First, you’re going to want a domain, if you don’t have one and don’t have your favorite domain broker, you can try any of these (there are more just a google away):


Now that you have a domain, we’ll sign up for cloudflare, which is where we’ll manage DNS. Navigate to, and create an account.

Once you have your Cloudflare account and your domain, add your domain to Cloudflare. Cloudflare will walk you through how to manae your domain via Cloudflare; in general this means pointing the nameservers your domain uses to the Cloudflares nameservers. Cloudflare will also walk you through some common settings; feel free to choose the options here that make the most sense for you. It may take a couple hours for your domain to oficially use cloudflares name servers, I know it’s exciting but it’s a waiting game.

After a bit, if you’ve set your nameservers up correctly, your Cloudflare overview dashboard should tell you “Great News! Cloudflare is now protecting your site!”, once you see that message, it’s on to the wonderful world of AWS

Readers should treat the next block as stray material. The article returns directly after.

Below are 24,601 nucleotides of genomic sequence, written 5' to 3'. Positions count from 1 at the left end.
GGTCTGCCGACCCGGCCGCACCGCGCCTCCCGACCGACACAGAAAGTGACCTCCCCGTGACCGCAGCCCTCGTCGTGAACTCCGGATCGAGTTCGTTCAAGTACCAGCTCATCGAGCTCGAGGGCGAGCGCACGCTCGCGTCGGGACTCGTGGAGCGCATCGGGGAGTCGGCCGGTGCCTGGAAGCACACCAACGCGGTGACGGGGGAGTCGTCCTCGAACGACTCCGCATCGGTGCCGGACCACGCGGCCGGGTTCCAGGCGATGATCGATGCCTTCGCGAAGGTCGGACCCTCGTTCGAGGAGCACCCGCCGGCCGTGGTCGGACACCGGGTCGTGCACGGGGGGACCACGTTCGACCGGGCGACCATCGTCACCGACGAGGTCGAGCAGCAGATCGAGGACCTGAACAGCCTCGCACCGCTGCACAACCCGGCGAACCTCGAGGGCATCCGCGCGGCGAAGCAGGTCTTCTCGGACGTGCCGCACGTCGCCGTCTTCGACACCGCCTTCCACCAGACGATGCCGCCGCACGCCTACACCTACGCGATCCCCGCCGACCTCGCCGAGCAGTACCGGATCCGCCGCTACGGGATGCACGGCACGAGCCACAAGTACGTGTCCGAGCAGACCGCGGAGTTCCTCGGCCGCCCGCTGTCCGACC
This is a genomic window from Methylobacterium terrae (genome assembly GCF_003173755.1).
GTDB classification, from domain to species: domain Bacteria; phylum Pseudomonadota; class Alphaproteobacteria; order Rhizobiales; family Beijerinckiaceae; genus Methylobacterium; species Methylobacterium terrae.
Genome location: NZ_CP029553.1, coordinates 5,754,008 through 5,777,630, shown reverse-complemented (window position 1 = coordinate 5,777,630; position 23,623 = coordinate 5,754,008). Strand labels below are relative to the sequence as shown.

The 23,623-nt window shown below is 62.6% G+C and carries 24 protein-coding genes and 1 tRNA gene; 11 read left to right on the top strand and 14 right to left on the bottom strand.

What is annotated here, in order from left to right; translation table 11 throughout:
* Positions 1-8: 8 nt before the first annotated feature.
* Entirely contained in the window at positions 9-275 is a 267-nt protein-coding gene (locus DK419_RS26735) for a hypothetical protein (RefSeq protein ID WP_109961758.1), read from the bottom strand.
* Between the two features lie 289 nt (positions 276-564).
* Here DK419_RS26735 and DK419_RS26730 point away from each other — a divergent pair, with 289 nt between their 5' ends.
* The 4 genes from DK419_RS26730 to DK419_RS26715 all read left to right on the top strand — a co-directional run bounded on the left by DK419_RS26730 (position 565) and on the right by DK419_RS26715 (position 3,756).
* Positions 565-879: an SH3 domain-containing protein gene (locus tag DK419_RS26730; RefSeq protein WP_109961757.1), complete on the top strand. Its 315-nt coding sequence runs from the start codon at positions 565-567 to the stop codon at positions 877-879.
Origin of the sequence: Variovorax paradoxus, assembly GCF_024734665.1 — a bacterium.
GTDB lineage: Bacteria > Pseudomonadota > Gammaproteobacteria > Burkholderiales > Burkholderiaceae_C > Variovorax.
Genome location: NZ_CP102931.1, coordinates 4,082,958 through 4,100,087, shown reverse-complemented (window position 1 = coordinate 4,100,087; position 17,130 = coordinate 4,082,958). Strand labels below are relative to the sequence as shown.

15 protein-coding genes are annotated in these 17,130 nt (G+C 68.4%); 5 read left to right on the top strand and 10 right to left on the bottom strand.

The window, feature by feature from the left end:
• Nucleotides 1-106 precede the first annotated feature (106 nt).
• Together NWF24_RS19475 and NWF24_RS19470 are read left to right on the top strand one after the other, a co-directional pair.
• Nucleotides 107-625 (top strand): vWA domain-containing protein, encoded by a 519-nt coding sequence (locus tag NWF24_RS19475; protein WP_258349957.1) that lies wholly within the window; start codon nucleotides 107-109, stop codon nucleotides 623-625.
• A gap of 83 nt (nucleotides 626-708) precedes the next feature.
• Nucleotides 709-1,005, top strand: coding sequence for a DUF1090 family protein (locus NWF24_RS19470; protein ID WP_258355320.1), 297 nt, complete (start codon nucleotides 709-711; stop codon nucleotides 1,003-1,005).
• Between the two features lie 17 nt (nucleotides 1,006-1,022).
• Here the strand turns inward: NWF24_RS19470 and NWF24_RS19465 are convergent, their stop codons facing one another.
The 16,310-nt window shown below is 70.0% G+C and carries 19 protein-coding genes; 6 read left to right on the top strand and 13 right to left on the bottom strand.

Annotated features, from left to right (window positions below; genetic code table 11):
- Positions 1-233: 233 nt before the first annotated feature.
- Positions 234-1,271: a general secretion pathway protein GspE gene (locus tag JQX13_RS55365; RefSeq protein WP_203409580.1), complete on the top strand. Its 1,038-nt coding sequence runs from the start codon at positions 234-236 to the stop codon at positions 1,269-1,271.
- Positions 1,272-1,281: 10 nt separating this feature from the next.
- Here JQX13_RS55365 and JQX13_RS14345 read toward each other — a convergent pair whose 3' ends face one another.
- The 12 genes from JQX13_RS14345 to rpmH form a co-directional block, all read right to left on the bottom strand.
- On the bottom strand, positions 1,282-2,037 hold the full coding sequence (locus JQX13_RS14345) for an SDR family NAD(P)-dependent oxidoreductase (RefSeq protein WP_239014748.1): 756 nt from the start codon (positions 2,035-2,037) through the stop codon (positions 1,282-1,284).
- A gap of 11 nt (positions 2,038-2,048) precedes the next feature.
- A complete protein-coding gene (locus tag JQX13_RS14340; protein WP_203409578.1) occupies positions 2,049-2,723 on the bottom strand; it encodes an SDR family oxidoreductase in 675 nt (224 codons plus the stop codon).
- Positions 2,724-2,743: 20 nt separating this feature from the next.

Once you have both your Domain and Cloudflare DNS, it’s time for some AWS Action!

Navigate to and go through the set up process.

AWS is where you’ll actually deploy your site, but instead of managing a brittle server, we’ll use a series of their managed services. We’ll be using:

  • AWS S3
    • For storing your .html, .css, .js files
  • AWS Cloudfront
    • For a Highly Available CDN
    • For managing SSL Certificates

First, we’ll start with security,

  • Navigate to, and click Request A Certificate.
  • Choose “public certificate” and when you’re prompted for your domain name, enter your domain. If you purchased, that’s what you’ll enter here.
  • Choose DNS validation and finally click “Confirm Request”. This will trigger a Certificate Request to AWS. If you open up the context menu for the new Certificate Domain you requested, you’ll see a CNAME.
  • Copy and paste the CNAME / Value into a Cloudflare DNS record. Once you do so, wait a bit and eventually your Certificate Request will go from “Pending Validation State”, to “Issued”. This step can take a while, so again, be patient! Once the certificate is issued, we can move on to S3.

With a valid certificate in hand, navigate to

  • Click the create bucket button, naming the S3 bucket anything you wish. Do remember S3 bucket names must be globally unique, so if your name is taken, try a more unique name.